As security systems go, wrist detection is clever: It lets you have the convenience of accessing your Apple Watch without having to continually re-enter your passcode or password, but provides enough security to protect your data, including Apple Pay credentials under normal circumstances. In that way it's similar to Touch ID, which can unlock your iPhone or iPad based on your fingerprint.
The problem is, if someone really wants to target you, and they're a highly skilled thief, they can remove your Apple Watch and keep their own fingers on the sensors long enough to maintain skin contact and keep authentication alive. (There's a one-second window to prevent accidental re-lock due to regular movements of the watch on your wrist, so that's the time gap they'd have to work with). Likewise, if someone really wants to target you, and they're a highly skilled thief, they can lift your fingerprint and make a double for use with Touch ID. It's not a likely occurrence for the vast majority of people the vast majority of the time, and it's not something to be scared or sensational about, but it is something everyone should be aware of.
Well this is always been true, while this has always been true, it gained attention today following a story by Gadget Hacks.
Neither are flaws or bugs or exploits. Both are conveniences, and conveniences always come at the expense of security. Want Siri or Control Center on your iPhone Lock screen? Someone can ask for your contact details or put your phone into Airplane mode. Don't want that to happen? Turn of Siri and Control Center on your Lock screen. Likewise, worried about skilled fingerprint forgery or pick pockets, don't use Touch ID or wrist detection.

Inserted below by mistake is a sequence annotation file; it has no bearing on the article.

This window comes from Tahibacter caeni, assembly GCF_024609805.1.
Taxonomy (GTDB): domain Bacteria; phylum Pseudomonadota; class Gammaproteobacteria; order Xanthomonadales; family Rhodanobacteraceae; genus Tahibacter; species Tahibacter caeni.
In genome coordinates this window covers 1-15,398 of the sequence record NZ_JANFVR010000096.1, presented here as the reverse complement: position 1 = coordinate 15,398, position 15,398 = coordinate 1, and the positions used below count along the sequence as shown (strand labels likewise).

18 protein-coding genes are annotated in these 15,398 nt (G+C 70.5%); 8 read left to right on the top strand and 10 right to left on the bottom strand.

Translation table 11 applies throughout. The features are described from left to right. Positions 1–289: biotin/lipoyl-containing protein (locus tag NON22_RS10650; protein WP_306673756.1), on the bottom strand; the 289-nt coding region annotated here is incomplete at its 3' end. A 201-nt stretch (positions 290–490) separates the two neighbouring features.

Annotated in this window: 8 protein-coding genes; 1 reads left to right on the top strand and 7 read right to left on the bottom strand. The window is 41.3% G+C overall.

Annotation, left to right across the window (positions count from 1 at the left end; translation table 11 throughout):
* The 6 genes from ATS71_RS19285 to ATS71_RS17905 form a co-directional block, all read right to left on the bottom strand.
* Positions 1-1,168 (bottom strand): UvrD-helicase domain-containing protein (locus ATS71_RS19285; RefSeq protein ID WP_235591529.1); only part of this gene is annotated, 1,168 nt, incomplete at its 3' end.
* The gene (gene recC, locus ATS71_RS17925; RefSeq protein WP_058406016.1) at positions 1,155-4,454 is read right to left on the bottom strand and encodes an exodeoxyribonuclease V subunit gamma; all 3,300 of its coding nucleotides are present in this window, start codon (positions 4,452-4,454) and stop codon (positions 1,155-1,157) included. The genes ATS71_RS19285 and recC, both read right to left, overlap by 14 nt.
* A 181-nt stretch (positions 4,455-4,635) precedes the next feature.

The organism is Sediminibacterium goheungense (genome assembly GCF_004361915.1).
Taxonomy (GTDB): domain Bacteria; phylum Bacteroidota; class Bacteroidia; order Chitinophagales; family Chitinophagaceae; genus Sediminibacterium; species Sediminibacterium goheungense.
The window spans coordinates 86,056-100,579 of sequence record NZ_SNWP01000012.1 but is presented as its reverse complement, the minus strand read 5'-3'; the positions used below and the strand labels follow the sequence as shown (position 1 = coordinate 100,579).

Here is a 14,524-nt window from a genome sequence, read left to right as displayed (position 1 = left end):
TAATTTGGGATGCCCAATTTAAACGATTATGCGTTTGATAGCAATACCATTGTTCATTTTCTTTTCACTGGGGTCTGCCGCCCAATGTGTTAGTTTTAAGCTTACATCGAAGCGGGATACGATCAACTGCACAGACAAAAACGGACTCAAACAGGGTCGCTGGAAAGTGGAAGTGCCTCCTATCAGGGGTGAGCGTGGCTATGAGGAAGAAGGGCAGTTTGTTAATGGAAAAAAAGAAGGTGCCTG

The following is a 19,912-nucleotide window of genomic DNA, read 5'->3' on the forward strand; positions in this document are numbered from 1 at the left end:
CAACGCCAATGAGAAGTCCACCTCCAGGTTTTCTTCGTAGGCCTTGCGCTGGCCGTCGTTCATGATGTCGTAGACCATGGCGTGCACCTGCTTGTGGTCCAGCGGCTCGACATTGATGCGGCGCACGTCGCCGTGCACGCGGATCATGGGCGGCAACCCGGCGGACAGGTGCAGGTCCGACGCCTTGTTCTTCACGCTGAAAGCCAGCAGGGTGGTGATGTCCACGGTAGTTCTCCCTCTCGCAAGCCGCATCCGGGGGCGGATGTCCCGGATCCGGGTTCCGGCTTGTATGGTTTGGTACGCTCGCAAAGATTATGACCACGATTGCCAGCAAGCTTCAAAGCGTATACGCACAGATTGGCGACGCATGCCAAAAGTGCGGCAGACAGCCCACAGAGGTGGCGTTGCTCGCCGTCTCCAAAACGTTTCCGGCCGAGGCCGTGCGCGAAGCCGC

Personally, I'm fine with wrist detection, just like I'm fine with Touch ID and Siri. I'm not fine with Control Center so I disable that on the Lock screen. Apple provides tools, I choose which ones I want to use.
With Apple Watch, you do have the option of immediately revoking Apple Pay using your iPhone or iCloud.com. You don't even need to make a phone call to your issuer or go through a procedure.
If somehow someone finds you incapacitated, or incapacitates you, then the Apple Watch is no more or less at risk than anything else in your possession. That includes your iPhone, which can be unlocked with your own finger, and your wallet, car keys, and other valuables.
I do wish iOS and Watch OS would provide the choice to require both passcode and wrist detection or passcode and Touch ID, so those who are really concerned about security could give up convenience for the additional security two-step provides.
Absent that, wrist detection on Apple Watch is the same as anything else — don't let anyone scare you. Be informed and make the best choice for you.